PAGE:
When writing about language you can comment on the words Shakespeare uses, why he uses them, and what impact this has on the audience.
|How has he done it?||Why has Shakespeare done this?||Effect on the audience?|
|Imagery||"A pair of star-crossed lovers take their life, whose misadventured piteous overthows doth with their death bury their parents' strife."||Shakespeare has used this to allow the audience to imagine the play's plot from the very beginning. The image of a pair 'of star-crossed lovers' is very tragic and symbolises two people who have gone against fate to be with each other, with disastrous consequences.||This excites the audience, as they are watching a play with tragic consequences. From the onset, the audience knows what is going to happen and witnesses the downfall of the two main characters, Romeo and Juliet.|
|Metaphorical language||"I have a soul of lead so stakes me to the ground I cannot move."||Shakespeare has used this to highlight Romeo's feelings towards Rosaline. Romeo describes his soul as being as heavy as 'lead'. This illustrates that Romeo believes he is in love and is highly dramatic.||This makes the audience wary of Romeo's feelings towards Juliet, as he claimed to love Rosaline.|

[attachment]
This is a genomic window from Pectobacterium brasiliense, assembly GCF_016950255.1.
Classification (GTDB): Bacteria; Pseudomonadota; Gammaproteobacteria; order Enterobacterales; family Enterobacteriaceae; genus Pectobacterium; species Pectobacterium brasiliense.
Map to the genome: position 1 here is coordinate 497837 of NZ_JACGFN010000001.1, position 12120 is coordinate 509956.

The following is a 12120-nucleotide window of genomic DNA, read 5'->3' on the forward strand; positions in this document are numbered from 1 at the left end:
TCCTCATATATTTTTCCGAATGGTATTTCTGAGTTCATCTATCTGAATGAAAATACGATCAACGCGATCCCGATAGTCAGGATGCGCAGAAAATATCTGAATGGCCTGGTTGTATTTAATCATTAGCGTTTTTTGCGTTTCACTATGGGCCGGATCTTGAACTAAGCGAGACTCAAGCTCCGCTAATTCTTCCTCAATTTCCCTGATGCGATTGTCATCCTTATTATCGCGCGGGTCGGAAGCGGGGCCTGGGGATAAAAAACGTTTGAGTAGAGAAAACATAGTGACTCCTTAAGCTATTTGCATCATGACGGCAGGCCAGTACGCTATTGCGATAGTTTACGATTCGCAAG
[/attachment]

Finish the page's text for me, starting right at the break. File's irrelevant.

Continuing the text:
|Rhyming couplet||"For never was a story of more woe/than this of Juliet and her Romeo."||Shakespeare finishes his play with the rhyming couplet of 'woe' and 'Romeo'.||This makes the audience feel sympathetic towards Romeo and Juliet, as it recognises how their love story is tragic and full of woe.|
In this passage, Romeo has realised Juliet is a Capulet and has gone back to talk to her. He spies her on the Capulet balcony.
It is my lady, O, it is my love!
O, that she knew she were!
She speaks, yet she says nothing. What of that?
Her eye discourses, I will answer it.
Here's how to analyse this quotation to show how Shakespeare presents Romeo's feelings towards Juliet.